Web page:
First Advisor

Suwako Watanabe

Date of Publication

Spring 1-1-2012

Document Type


Degree Name

Master of Arts (M.A.) in Japanese


World Languages and Literatures




Compliment topic, Self-praise avoidance, Speech act, Language and languages -- Usage, Speech acts (Linguistics), Japanese language -- Discourse analysis, English language -- Discourse analysis, Compliments -- Usage



Physical Description

1 online resource (viii, 87 p.) : ill.


This study examines the role of compliment topic by analyzing compliment responses by Japanese and American college students. Compliment responses can be seen as solutions for maintaining a balance between (1) a preference to avoid self-praise and (2) a preference to accept or agree with the compliment (Pomerantz 1978). Building on studies showing that response strategies can be influenced by compliment content and context, the study analyzed responses to compliments on ability, achievement, belongings, appearance, and personal characteristics by determining the subjects' choice of response strategy--categorized as acceptance, avoidance, or rejection--for each compliment topic. Compliment responses were elicited in a recorded, free-flowing conversation by the researcher or the English-speaking research assistant's issuing of compliments on traits of the participants based on information collected prior to the conversation by e-mail. Compliments were subtly dispersed throughout the conversation. Each compliment response was coded according to whether the overall response accepted, avoided, or rejected the credit attributed by the compliment, while the component parts of each response were coded by semantic formulas. The American group accepted compliments more often than the Japanese group and the Japanese group avoided and rejected compliments more often than the English group. But, contrary to a commonly held belief, the Japanese speakers did not overwhelmingly reject compliments, and instead used all three response types with a substantial frequency. The American participants overwhelmingly accepted compliments and almost never rejected compliments, but avoidance strategies were also commonly observed and should not be overlooked in the discussion of American English compliment response patterns. Furthermore, the study found relations between the content and structure of compliment responses and the type of compliment topic. Overall response strategies varied relative to compliment topic, as compliments on personal appearance were overwhelmingly rejected or avoided by both groups while those on belongings were largely accepted by both groups. Some response structures were also unique to a type of compliment topic, including the use of "wa" as a limit on the credit accepted in response to compliments on achievements or the use of "`a' + gratitude" as a means of demonstrating modesty in response to compliments on belongings.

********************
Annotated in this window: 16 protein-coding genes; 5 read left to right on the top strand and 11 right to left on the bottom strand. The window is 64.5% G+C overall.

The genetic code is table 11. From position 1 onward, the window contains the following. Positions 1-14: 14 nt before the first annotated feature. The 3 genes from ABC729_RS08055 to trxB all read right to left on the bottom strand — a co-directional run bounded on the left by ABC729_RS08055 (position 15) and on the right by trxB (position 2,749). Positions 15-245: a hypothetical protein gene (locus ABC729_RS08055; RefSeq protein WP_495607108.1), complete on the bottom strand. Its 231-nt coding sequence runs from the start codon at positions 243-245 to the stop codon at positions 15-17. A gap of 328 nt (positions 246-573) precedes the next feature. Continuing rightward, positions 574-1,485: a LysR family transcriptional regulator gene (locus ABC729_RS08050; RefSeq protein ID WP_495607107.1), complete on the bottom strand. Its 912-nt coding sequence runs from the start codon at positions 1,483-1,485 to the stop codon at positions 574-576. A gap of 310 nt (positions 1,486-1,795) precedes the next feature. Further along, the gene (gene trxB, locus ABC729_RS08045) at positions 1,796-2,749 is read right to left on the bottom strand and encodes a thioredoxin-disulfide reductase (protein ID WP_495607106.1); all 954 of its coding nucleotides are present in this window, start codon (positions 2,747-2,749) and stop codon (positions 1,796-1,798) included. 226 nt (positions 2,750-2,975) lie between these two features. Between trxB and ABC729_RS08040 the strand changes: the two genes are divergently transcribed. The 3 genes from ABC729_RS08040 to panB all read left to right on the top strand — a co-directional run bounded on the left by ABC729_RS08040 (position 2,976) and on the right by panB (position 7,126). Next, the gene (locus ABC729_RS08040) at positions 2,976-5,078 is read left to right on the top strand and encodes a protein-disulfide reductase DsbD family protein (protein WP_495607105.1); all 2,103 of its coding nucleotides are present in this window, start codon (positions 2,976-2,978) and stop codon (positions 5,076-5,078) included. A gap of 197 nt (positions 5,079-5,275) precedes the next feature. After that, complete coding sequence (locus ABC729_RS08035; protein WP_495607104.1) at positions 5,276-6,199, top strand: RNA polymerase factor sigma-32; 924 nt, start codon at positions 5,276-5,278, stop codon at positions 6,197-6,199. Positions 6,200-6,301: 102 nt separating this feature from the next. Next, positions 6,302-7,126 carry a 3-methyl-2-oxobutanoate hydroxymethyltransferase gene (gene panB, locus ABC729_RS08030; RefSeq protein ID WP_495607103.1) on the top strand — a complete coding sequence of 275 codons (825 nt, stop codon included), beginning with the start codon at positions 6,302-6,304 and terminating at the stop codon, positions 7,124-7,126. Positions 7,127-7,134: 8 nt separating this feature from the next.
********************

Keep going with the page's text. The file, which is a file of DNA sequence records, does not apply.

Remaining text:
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Portland State University. Dept .of World Languages and Literatures

Persistent Identifier